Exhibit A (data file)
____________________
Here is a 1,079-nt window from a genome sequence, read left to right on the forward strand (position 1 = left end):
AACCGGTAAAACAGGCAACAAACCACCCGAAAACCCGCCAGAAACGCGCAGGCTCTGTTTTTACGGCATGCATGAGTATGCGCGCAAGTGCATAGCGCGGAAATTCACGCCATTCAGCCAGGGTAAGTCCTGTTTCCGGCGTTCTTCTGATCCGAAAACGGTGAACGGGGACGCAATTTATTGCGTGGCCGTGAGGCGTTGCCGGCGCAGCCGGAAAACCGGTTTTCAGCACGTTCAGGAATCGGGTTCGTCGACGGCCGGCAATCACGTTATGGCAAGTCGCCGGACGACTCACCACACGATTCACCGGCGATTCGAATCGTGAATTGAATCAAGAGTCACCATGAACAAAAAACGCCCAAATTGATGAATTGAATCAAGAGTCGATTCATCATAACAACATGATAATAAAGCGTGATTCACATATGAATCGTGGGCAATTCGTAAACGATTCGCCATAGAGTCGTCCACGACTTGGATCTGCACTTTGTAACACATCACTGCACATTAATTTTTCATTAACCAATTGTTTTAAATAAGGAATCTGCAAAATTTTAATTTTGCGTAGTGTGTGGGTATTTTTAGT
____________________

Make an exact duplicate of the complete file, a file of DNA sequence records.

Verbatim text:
Here is a 1,079-nt window from a genome sequence, read left to right on the forward strand (position 1 = left end):
AACCGGTAAAACAGGCAACAAACCACCCGAAAACCCGCCAGAAACGCGCAGGCTCTGTTTTTACGGCATGCATGAGTATGCGCGCAAGTGCATAGCGCGGAAATTCACGCCATTCAGCCAGGGTAAGTCCTGTTTCCGGCGTTCTTCTGATCCGAAAACGGTGAACGGGGACGCAATTTATTGCGTGGCCGTGAGGCGTTGCCGGCGCAGCCGGAAAACCGGTTTTCAGCACGTTCAGGAATCGGGTTCGTCGACGGCCGGCAATCACGTTATGGCAAGTCGCCGGACGACTCACCACACGATTCACCGGCGATTCGAATCGTGAATTGAATCAAGAGTCACCATGAACAAAAAACGCCCAAATTGATGAATTGAATCAAGAGTCGATTCATCATAACAACATGATAATAAAGCGTGATTCACATATGAATCGTGGGCAATTCGTAAACGATTCGCCATAGAGTCGTCCACGACTTGGATCTGCACTTTGTAACACATCACTGCACATTAATTTTTCATTAACCAATTGTTTTAAATAAGGAATCTGCAAAATTTTAATTTTGCGTAGTGTGTGGGTATTTTTAGT